About ten years ago a friend told me that he had started
seeing a cognitive psychotherapist about his problem with
anxiety. Since psychologists are not allowed to prescribe
drugs, I figured he must be taking the talking cure. To my
amazement and certainly to his, the doc advised him to join
Gleason's gym near the Brooklyn Bridge in our home
borough. I couldn't believe my ears. Is this what cognitive
therapy was all about? Maybe this was the way patients
were supposed to have their heads shrunk? Have their
grandiosity beaten down to size? Get their aggressions out?
I wish he didn't switch doctors because I'd love to have given
an ear to the way things turned out at Gleason's, but
fortunately I experienced the next best thing by seeing the
movie "Girlfight." "Girlfight" also takes place in Brooklyn,
though not in one of the lovelier parts of that great borough.
Writer-director Karyn Kusama has the camera trained on the
Red Hook neighborhood that juts out a bit on the map, an
area considered tough perhaps because it's the locale of
several city projects and used to be the scene of Saturday
night violence. "Girlfight" is about an 18-year-old woman
who, like my anxiety-ridden friend, has problems, though she-
-unlike my pal--is indeed able to work them out in the boxing
ring! How is this possible? Not because she had her
aggressions knocked out of her. Quite the contrary. And not
because she was cut down to size by skilled opponents.
Rather, she "found" herself. Boxing was her thing, her true
identity. Every high-school guidance counselor believes that
if the kids in their schools could all find the thing they love to
do, what they were really good at, they would be upstanding,
happy citizens. There's quite a bit of truth to this, as the
movie skillfully--make that beautifully--illustrates.
"Girlfight" spotlights the wonderfully talented Michelle
Rodriguez in her debut role in a film that won Ms. Kusama
the Best Director's award at the Sundance Film Festival this
year and garnered the Grand Jury Prize for the movie itself.
The picture takes us into the mind of a troubled and
troublesome adolescent, Diana, whose mother's suicide eight
years previous did not help much and whose father, Sandro
(Paul Calderon), seems decent enough and yet lacking in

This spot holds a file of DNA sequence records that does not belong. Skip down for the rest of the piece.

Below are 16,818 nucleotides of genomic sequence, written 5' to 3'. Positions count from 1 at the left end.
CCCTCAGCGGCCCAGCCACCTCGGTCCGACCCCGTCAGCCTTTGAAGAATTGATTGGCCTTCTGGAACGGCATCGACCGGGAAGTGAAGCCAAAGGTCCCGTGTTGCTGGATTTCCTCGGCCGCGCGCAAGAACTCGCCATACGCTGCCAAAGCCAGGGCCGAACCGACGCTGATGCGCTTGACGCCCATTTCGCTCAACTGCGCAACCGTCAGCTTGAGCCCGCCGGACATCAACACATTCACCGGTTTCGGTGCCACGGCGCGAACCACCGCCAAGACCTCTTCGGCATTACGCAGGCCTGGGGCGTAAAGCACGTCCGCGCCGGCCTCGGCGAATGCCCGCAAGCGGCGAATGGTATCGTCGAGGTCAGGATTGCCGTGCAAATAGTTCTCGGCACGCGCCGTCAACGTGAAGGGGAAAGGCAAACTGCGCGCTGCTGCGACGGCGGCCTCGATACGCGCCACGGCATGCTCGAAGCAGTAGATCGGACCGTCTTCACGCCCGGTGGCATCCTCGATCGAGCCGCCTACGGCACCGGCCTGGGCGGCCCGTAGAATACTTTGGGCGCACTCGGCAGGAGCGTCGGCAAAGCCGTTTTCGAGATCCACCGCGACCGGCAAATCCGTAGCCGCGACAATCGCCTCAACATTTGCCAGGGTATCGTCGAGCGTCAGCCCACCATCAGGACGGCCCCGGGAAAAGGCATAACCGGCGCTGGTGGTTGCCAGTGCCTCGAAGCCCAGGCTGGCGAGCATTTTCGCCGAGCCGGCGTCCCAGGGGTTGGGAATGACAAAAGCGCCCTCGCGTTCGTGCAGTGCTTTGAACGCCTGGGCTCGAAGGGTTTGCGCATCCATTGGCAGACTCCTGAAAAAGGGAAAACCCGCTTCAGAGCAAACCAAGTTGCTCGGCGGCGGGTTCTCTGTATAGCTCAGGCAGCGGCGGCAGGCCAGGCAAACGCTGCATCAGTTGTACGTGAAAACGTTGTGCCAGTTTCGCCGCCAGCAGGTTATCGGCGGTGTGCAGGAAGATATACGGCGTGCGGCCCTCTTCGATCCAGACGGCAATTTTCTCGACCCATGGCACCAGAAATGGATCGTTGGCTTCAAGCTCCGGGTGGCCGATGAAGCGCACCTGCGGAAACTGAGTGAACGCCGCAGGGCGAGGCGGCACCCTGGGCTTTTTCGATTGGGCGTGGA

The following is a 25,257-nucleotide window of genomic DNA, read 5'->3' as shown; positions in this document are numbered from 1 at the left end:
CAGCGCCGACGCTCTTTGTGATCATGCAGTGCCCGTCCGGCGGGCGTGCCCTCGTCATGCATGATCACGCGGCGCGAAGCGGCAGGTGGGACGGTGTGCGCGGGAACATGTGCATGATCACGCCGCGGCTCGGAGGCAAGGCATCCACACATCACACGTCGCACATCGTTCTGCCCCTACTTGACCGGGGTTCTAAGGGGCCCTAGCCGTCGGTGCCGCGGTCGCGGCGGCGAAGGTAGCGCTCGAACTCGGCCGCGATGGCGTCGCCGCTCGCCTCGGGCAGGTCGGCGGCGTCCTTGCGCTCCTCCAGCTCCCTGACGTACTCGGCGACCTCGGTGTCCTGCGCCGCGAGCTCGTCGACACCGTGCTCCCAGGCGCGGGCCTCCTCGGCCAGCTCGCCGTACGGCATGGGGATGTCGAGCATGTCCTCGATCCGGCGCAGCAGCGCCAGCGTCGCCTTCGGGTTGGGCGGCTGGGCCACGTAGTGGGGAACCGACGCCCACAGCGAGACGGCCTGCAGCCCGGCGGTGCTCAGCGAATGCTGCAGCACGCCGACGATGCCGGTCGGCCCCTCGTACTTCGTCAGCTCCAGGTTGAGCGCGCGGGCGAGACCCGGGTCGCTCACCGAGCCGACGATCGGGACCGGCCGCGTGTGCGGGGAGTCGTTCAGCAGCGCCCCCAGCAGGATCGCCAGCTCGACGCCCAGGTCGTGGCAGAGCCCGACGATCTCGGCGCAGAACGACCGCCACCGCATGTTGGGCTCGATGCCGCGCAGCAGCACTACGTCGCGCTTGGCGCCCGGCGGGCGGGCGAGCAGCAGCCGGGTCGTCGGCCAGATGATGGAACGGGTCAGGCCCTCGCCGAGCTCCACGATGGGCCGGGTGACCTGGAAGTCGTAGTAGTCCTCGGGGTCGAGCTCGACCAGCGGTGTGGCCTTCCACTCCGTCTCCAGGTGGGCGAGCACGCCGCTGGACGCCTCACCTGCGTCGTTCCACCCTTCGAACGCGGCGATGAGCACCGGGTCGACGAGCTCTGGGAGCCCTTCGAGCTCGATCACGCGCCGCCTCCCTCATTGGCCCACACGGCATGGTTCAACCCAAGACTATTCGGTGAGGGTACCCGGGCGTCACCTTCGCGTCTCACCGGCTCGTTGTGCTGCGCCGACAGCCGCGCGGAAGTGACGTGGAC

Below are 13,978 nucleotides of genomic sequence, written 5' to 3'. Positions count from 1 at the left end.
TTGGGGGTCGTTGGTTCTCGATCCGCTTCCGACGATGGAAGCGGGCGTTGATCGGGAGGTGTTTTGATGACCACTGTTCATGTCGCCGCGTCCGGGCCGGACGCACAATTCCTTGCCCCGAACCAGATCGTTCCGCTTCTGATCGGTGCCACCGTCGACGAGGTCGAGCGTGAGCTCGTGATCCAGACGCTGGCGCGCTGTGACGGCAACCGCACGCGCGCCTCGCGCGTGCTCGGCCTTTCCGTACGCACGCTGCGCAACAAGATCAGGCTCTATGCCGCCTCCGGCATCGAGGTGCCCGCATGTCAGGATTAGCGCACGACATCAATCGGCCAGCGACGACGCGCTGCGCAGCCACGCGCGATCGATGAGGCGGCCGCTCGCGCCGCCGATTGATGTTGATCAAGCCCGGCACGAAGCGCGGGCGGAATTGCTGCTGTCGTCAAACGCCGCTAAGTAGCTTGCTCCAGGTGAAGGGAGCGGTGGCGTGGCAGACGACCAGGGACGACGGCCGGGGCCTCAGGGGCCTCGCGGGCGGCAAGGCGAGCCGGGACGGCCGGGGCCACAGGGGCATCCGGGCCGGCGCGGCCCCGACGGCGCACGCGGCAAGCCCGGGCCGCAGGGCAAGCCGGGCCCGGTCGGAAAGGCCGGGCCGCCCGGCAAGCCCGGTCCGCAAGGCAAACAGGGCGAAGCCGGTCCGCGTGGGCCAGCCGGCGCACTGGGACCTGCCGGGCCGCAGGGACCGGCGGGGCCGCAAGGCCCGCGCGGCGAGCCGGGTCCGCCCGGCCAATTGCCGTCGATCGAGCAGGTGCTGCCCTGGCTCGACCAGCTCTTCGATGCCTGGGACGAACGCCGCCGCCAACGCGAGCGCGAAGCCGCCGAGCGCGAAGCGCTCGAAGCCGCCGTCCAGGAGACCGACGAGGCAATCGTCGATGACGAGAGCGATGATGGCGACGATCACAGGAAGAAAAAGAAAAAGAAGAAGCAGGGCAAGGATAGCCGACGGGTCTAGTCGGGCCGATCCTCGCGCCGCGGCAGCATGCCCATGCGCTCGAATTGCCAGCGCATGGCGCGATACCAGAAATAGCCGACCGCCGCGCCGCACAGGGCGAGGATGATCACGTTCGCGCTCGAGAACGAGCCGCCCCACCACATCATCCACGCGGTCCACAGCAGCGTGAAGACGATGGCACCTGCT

common sense. When Diana gets into trouble by picking a
school fight for the third time in her senior year, she is
warned that the next time, expulsion will be the name of the
game. (Contrary to what the principal says, though,
expulsion is not an option in New York until a kid is 21 years
of age.) One day she watches her brother Tiny (Ray
Santiago) getting punched on in the neighborhood boxing ring
and she retaliates by giving the perp a punch in the nose.
>From that moment, amateur boxing becomes her new love.
She trains vigorously with the Panamanian-American on duty,
Hector (Jaime Tirelli), and learns that with the exercise of
discipline and the outpouring of enough sweat, you have at
least a fighting chance of success--even if your opponents in
the ring are almost all young men.
Kusama does an exquisite job of bringing out the best in
her young performer. At the very beginning of the movie she
knocks off the best shot of the picture, a long close-up gaze
at the face of the distressed Diana whose sullen look could
stop a clock. Throughout the movie, Kusama keeps the
soundtrack gloriously limited. When the background music
does come in, boy is it dramatic! Spanish guitar combining
with Latin rhythms and a flamenco beat gives way to a
contained score alternating a mood of romance with that of
dissonance. Kusama captures the feel of the community:
the men playing cards for moderate stakes, a motley
assortment of hangers on and trainers in the gym from the
trainers to the promoters to the commissioner to the referees.
Posters abound such as "It's not the size of the dog in the
fight--it's the amount of fight in the dog." In one humorous
scene a referees introduces a major amateur bout with his
embarrassing rendition of the National Anthem.
Jaime Tirelli and Michelle Rodriguez make a terrific and
thoroughly believable team as the dedicated instructor and
committed learner while Santiago Douglas turns in a
respectable role as Diana's romantic interest--a young man
whom she ultimately must fight in the ring. The film is adept
at fashioning contrasts, the most surprising being that in the
same Latino family Diana is the macho character while her
brother Tiny is more feminine, hoping to go to college to learn
to be an artist. What is especially heartwarming (not to take
away from the laugh-out-loud pictures like "American Pie" and
"Road Trip" and "Loser") is that "Girlfight" tells us what
teenage angst is really like and does so in a thoroughly
Copyright © 2000 Harvey Karten